It's easy to overlook the 8 acres nestled behind the Somerset Professional Park and the Palma Vista condominium complex along Amberly Drive.
Utility pipes poke out of a field blanketed by discarded soda bottles and dandelions. Asphalt roads meander through the weeds.
But the days of obscurity for this property appear to be numbered. In August, a Tampa company plans to begin construction of a $20-million townhouse complex on this, the last bit of undeveloped real estate in the first phase of the Tampa Palms.
Bayfair Properties wants to build 80 townhomes priced between $200,000 and $300,000. Vice president David Seidenberg said he aims to draw empty-nesters and young professionals to the homes.
"What we have found demographically is that a lot of folks are moving out of their homes," Seidenberg said. "But they prefer a larger home than what is now on the market in New Tampa."
The townhomes would be between 2,000 square feet and 2,250 square feet, which is larger than some single-family homes in other New Tampa communities such as Arbor Greene, Cory Lake Isles and Heritage Isles. The Mediterranean-style homes will have barrel-tile roofs, ground floor master suites and two-car garages.
They will share a gate that opens by remote control with the existing Palma Vista condominiums. The condo complex's clubhouse will be remodeled into a fitness center, and a new clubhouse will be built for both complexes to use. Next to the clubhouse will be two swimming pools: one for families and the other for adults.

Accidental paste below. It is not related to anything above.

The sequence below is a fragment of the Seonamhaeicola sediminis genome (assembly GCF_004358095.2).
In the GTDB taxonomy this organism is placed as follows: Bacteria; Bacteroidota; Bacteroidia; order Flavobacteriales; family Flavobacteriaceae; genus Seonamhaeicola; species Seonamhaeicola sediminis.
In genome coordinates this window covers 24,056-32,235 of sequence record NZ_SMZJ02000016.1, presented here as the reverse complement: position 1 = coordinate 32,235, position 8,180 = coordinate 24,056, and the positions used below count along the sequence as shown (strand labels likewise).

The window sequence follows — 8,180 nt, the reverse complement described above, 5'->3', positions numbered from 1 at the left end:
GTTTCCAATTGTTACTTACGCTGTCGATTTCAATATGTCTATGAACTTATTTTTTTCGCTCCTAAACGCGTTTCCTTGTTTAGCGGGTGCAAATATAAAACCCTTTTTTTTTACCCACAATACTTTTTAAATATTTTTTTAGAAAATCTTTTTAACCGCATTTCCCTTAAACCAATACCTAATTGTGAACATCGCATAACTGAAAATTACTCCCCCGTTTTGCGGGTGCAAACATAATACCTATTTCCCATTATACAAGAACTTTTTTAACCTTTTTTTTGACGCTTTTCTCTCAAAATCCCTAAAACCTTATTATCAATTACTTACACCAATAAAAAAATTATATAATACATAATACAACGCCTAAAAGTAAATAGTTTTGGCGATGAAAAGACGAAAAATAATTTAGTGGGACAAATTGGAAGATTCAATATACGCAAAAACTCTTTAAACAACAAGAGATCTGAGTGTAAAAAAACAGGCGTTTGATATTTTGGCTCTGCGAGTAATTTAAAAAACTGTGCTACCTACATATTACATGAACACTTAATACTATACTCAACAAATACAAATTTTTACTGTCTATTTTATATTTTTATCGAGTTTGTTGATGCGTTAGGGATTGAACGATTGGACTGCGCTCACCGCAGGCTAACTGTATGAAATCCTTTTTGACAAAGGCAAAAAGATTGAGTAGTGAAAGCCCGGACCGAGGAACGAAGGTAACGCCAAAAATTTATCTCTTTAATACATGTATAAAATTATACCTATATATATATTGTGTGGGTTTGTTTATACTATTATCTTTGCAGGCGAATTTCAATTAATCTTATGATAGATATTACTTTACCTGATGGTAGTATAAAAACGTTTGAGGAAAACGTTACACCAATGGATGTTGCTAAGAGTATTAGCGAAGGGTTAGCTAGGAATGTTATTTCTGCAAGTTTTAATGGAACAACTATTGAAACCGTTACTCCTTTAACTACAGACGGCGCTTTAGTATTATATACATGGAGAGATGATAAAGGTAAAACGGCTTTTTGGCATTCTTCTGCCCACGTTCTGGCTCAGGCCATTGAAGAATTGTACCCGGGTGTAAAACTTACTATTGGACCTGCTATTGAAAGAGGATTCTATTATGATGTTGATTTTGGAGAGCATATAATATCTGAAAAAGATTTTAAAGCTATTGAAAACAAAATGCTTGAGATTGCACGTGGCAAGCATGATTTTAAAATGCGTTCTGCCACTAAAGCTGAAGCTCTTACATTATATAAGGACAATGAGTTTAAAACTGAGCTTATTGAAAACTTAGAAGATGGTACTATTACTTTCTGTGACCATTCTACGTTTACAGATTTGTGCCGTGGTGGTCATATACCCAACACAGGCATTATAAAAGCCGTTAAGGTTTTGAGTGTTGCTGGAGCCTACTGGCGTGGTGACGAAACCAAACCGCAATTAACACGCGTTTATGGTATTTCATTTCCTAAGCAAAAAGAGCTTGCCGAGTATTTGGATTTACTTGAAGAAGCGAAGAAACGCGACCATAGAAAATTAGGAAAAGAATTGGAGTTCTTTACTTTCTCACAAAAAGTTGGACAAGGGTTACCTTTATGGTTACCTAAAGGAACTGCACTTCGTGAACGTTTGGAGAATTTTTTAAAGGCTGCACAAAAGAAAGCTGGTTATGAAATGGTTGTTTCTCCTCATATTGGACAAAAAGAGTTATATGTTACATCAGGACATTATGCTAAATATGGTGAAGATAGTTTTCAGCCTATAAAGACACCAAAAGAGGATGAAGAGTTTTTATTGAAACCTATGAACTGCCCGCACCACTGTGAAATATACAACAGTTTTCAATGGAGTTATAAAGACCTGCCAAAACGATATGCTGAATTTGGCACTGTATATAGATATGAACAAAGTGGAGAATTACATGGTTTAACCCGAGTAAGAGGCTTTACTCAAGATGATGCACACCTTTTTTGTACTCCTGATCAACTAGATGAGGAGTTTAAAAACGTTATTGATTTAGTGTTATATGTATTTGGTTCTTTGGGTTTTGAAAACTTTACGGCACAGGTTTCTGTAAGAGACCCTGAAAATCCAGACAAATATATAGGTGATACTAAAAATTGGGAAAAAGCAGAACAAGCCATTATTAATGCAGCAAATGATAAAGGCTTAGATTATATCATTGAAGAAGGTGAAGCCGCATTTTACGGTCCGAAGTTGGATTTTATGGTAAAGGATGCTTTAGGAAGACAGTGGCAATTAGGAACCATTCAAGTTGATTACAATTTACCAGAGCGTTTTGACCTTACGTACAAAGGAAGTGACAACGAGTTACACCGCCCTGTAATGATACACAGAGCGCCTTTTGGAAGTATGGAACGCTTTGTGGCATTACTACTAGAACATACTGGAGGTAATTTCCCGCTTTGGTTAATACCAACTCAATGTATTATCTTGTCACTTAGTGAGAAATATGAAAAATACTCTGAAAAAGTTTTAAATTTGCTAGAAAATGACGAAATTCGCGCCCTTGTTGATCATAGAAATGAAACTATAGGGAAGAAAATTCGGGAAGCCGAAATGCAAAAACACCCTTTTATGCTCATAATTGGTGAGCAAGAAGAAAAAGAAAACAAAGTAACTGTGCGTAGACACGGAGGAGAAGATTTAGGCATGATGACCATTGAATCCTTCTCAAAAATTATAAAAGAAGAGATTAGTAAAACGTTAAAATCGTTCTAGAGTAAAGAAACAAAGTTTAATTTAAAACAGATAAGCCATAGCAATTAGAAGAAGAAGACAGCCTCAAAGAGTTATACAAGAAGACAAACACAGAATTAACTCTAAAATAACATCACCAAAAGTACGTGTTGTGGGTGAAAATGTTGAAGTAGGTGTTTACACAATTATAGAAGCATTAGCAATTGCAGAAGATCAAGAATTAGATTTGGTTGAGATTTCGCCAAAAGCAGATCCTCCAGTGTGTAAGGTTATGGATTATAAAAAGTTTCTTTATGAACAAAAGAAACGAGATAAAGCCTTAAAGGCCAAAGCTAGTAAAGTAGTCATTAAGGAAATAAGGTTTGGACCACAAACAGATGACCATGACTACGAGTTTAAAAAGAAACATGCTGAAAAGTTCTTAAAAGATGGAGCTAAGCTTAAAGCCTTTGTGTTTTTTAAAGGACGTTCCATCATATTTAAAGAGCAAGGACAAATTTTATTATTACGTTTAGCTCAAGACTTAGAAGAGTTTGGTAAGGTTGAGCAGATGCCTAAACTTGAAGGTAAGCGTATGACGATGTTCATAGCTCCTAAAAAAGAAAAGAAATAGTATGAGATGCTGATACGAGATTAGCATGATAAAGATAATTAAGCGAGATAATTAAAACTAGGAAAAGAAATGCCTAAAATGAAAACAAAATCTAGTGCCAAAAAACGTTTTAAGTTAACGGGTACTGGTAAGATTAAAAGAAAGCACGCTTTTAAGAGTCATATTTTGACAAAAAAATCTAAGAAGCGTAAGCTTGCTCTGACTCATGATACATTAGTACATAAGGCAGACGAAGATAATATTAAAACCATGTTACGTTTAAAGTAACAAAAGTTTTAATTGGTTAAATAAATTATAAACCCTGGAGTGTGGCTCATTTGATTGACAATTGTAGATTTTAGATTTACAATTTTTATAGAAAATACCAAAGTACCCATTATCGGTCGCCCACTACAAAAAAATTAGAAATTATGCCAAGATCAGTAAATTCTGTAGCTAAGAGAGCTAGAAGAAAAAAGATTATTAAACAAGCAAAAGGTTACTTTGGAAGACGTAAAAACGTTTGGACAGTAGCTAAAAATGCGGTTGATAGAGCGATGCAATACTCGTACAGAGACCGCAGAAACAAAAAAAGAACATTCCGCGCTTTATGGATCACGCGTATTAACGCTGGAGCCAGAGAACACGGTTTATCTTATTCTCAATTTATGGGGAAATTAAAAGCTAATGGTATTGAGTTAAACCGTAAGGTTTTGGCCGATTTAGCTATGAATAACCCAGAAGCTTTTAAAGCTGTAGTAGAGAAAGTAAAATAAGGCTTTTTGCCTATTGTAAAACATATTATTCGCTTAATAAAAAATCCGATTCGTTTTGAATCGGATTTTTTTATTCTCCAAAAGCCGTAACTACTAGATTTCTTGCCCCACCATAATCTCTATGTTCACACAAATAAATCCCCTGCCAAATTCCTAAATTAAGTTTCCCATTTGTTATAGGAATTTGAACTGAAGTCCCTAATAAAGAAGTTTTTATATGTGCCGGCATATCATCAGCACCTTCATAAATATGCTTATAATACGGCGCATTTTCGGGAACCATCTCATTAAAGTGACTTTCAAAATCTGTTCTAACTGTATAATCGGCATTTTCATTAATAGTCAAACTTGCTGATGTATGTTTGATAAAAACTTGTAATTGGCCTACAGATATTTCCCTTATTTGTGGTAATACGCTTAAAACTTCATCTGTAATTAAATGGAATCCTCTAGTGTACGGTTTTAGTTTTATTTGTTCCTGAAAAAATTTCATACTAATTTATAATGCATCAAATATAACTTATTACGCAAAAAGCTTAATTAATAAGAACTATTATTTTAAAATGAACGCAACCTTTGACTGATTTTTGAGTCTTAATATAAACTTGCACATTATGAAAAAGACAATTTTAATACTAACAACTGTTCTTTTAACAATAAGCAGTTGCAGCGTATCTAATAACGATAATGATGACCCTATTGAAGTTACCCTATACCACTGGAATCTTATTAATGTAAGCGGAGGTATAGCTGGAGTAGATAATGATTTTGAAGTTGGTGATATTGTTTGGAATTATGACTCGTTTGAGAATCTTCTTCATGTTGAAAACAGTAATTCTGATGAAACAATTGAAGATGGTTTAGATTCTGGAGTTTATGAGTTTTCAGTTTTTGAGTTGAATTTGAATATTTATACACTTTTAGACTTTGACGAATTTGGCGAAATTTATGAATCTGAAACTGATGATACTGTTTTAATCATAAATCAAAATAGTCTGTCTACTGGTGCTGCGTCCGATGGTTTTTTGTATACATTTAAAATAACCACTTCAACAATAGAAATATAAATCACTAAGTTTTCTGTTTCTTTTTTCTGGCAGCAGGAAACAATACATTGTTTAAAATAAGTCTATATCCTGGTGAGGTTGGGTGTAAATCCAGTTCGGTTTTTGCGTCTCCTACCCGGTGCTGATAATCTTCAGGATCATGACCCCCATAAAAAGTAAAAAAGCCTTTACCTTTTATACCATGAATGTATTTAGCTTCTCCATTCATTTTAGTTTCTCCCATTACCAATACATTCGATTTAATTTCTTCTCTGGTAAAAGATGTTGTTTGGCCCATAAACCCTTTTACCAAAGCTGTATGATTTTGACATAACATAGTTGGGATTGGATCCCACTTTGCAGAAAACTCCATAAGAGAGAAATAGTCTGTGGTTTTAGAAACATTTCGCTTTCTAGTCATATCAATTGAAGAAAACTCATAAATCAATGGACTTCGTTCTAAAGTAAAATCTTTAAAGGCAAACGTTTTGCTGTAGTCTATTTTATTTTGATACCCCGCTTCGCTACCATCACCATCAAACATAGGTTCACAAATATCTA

Seidenberg says he has built homes that have sold for $2-million.
"We do high-end single-family homes," he said. "That should let people in New Tampa know that we have an eye for detail."
This would be the second townhouse project in Tampa Palms. Developer Warren Kinsler is building 131 townhomes inside Tampa Palms Area 3. Those homes, which cost between $130,000 and $160,000, have nearly sold out, Kinsler said.
There's plenty of interest in the Bayfair townhomes, said Ryan Dougherty, sales consultant with Bayfair Properties.
Seven already have sold, and 26 potential buyers have put down deposits of $1,000 to reserve their homes before a sales meeting later this month. New townhome owners will pay $2,400 a year in maintenance and association fees, Seidenberg said.
The townhouse niche in New Tampa is strong, said analyst Michael Slater, president and owner of Triad Research & Consulting Inc., because there's still high demand.
"The developers have been very successful based on the fact that there is a deep demand pool of people seeking homeownership for that area," Slater said. "And with townhomes, you attract people wanting a lower maintenance lifestyle."
It's also a multifamily product that doesn't draw the outrage that apartments or rental properties generate.
When Arbor Greene homeowners learned about the rented townhomes planned for their community, some canvassed the neighborhood with fliers protesting the homes. But the Bayfair homes, which will be sold not rented, haven't drawn any criticism, said Susan Johnson, a land development coordinator with the city.
_ Michael Van Sickler can be reached at 269-5312 or mvansicklersptimes.com.